Alfonso Pérez Camarga, Calle Toledo, Mexico City DF, June 1981. Belano and Lima weren't revolutionaries. They weren't writers. Sometimes they wrote poetry, but I don't think they were poets either. They sold drugs. Marijuana, mostly, although they also had a stock of shrooms in glass jars, little baby-food jars, and although at first it looked disgusting, like a tiny turd floating in amniotic fluid in a glass container, we ended up getting used to those fucking shrooms and that's what we usually ordered, shrooms from Oaxaca, shrooms from Tamaulipas, shrooms from La Huasteca in Veracruz or Potosí, or wherever they were from. Shrooms to do at our parties or in petit comité. Who were we? Painters like me, architects like poor Quim Font (in fact, he was the one who introduced them to us, never suspecting the relationship we would soon strike up, or at least that's what I'd like to think). Because beneath it all those kids were shrewd businessmen. When I met them (at poor Quim's house), we talked about poetry and painting. Mexican poetry and painting, I mean (is there any other kind?). But before long, we were talking about drugs. And from drugs we moved on to business. And after a few minutes they had taken me out into the garden, and I was under a poplar tree, sampling their marijuana. First-class? Was it ever. Like nothing I'd tasted for a long time. And that was how I became their client. And meanwhile I talked them up to various painter and architect friends of mine for free, and they became clients of Lima and Belano too. Well, from a certain point of view, it was an improvement, even a relief. They were at least clean, I guess. And you could talk to them about art while you were doing the deal. And we trusted them not to blackmail us or set us up. You know, none of the shit that small-time dealers pull. And they were more or less discreet (or so we thought) and punctual, and they had connections, you could call them and say I need fifty grams of Acapulco Gold for tomorrow because I'm throwing a surprise party, and all they would ask you was where and when, they didn't even mention money, although of course they never had anything to complain about in that regard, we paid what they asked without argument, which is always nice in a customer, don't you think? And everything went perfectly smoothly. Sometimes, of course, we had disagreements. It was mostly our fault. We were too trusting, and as everybody knows, some people are better kept at arm's length. But our democratic spirit got the best of us, and when there was a party or an especially boring meeting, for example, we would invite them in, pour them drinks, ask them to tell us more about where exactly the stuff that we were about to ingest or smoke came from, that kind of thing, innocent questions, in no way meant to be offensive, and they drank our liquor and ate our food, but-how to put it?-in an absent way, maybe, or a cold way, as if they were there but not there, or as if we were insects or cows that they bled each night and that it made sense to keep comfortably alive but without the slightest hint of closeness, warmth, or affection. And even though we were usually drunk or high, we noticed, and sometimes, to annoy them, we forced them to listen to what we had to say, our opinions, what we really thought about them. Of course, we never considered them to be real poets. Much less revolutionaries. They were salesmen, and that was all. We respected Octavio Paz, for example, and they held him in utter contempt, willfully ignorant. That's just unacceptable, don't you think? Once, I don't know why, they said something about Tamayo, something negative about Tamayo, and that was the last straw, I can't remember the context, and in fact I don't even know where it was, maybe at my house, maybe not, it doesn't matter, but someone was talking about Tamayo and José Luis Cuevas, and one of us praised José Luis's toughness, the power and courage that each and every one of his works radiates, saying how lucky we were to be his fellow citizens and contemporaries, and then Lima or Belano (the two of them were sitting in a corner, that's how I remember them, in a corner waiting for their money) said that Cuevas's courage, or his toughness, or his energy, I don't know which, was all bluff, and that declaration cast a sudden chill over us, made a cold indignation rise in us, if you know what I mean. We almost ate them alive. I mean, sometimes it was funny to hear them talk. They really seemed like two extraterrestrials. But as they got more comfortable, as you got to know them or started to listen to them more carefully, their pose seemed more sad than anything else, off-putting. They weren't poets, certainly, and they weren't revolutionaries. I don't even think they were sexualized. What do I mean by that? Just that sex didn't seem to interest them (the only thing that interested them was the money they could squeeze out of us), nor did poetry or politics, although their look seemed modeled on the hackneyed archetype of the young leftist poet. But sex didn't interest them, I know that for a fact. How do I know? From a friend, an architect friend who tried to have sex with one of them. Belano, probably. And at the moment of truth nothing happened. Limp dicks.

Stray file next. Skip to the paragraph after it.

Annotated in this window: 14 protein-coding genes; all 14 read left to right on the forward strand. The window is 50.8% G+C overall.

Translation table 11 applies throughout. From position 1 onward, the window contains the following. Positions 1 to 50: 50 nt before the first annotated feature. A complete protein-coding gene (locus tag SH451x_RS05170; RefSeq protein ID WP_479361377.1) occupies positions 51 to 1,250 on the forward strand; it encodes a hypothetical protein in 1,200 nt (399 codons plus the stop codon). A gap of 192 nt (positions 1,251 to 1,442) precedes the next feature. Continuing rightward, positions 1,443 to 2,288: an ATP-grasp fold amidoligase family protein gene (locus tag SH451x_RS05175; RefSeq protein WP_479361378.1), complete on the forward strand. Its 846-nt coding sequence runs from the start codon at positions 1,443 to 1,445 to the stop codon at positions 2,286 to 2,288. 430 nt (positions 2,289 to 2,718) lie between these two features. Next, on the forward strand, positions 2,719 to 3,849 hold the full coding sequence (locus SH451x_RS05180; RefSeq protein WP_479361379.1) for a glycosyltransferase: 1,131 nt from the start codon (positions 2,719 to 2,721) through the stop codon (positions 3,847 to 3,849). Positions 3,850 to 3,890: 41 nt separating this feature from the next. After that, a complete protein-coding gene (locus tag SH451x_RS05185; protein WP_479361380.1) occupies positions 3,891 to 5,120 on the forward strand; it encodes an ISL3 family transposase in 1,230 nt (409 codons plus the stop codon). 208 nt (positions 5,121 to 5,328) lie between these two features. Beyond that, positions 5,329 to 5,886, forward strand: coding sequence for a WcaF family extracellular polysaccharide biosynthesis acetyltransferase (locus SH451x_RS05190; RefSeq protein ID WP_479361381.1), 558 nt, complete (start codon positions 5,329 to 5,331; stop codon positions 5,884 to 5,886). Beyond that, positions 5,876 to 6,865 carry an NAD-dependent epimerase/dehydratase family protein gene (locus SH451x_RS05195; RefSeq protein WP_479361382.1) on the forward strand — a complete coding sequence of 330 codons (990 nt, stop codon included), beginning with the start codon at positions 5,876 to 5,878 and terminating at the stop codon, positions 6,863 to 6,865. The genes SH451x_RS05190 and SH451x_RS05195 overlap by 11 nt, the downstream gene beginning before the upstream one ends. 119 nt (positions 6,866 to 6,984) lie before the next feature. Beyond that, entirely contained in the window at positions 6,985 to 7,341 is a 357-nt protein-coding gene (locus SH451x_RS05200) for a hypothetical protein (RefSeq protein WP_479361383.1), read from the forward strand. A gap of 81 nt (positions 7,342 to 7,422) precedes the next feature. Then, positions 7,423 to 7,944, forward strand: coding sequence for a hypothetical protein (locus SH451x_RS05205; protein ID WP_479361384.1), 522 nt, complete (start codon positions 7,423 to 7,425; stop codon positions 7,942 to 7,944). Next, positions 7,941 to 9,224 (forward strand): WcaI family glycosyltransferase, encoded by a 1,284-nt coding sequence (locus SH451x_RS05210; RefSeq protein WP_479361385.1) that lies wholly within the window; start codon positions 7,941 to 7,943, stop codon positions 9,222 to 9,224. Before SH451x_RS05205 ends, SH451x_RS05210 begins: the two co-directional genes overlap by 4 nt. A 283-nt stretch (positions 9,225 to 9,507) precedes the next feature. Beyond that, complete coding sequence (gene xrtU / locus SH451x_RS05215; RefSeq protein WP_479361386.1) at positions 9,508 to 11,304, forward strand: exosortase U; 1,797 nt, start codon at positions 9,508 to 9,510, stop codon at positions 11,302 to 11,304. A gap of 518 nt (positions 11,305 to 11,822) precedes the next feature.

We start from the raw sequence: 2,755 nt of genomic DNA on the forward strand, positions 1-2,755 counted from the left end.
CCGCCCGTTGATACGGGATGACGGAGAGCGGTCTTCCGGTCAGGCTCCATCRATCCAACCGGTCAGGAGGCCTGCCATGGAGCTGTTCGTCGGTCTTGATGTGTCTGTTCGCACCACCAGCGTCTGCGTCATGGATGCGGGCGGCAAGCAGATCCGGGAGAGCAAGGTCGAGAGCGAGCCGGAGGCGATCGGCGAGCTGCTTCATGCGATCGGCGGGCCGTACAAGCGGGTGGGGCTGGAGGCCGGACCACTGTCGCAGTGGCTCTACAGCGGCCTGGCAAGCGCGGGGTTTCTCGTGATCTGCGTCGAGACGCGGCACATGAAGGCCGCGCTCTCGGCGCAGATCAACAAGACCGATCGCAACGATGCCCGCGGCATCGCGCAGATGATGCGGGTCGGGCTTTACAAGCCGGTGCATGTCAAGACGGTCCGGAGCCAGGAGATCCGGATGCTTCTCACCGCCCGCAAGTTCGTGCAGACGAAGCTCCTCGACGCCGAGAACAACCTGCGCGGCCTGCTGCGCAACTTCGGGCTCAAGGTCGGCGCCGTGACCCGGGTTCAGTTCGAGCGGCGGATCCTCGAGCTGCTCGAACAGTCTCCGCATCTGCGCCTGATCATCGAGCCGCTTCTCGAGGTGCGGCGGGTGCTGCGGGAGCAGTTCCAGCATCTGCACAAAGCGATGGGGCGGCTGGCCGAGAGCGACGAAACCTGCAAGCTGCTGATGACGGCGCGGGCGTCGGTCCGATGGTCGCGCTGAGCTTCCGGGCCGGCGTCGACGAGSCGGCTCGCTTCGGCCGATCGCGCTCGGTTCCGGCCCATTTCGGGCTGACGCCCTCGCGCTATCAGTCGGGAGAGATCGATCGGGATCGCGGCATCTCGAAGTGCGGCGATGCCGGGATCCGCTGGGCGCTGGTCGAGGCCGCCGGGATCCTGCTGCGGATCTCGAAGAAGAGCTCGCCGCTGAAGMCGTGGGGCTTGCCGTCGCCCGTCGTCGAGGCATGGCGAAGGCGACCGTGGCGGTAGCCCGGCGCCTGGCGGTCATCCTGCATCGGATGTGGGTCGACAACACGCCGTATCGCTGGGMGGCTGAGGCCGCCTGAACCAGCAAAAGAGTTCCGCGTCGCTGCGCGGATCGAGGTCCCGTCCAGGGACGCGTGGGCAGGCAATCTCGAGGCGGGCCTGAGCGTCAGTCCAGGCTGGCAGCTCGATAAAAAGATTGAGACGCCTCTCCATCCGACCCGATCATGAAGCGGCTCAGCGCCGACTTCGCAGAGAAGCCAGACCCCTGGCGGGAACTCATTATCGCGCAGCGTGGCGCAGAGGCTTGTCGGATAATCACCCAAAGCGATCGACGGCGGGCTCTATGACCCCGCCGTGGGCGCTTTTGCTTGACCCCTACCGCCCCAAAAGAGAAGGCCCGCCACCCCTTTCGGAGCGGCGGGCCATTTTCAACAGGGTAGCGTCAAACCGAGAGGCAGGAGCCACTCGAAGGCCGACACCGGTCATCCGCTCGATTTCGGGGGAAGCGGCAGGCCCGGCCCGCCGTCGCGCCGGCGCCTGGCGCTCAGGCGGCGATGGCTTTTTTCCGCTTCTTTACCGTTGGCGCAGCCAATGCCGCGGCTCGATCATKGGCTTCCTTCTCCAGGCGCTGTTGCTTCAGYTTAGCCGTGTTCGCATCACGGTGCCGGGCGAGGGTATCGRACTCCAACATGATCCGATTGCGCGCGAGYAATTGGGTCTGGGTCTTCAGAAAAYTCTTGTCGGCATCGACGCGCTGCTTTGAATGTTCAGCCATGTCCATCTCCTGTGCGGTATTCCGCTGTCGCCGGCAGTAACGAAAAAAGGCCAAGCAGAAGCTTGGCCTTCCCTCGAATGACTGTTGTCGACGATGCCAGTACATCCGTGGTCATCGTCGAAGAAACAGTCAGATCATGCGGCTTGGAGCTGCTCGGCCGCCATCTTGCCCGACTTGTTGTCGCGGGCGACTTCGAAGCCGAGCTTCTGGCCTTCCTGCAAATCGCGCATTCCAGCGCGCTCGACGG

Hugo Montero, having a beer at the bar La Mala Senda, Calle Pensador Mexicano, Mexico City DF, May 1982. There was a free spot, and I said to myself, why don't I get my buddy Ulises Lima into the Nicaragua group? This happened in January, so it was a good way to start the year. Also, I'd heard that Lima was in bad shape, and I thought that a little field trip to the Revolution would cheer anybody up. So I got the papers in order without consulting anyone and I put Ulises on the plane to Managua. Of course, I had no idea that I was signing my own death warrant. If I'd known, Ulises Lima would never have left Mexico City, but sometimes I'm like that, impulsive, and in the end what's meant to be will be, because we're puppets in the hands of fate, aren't we?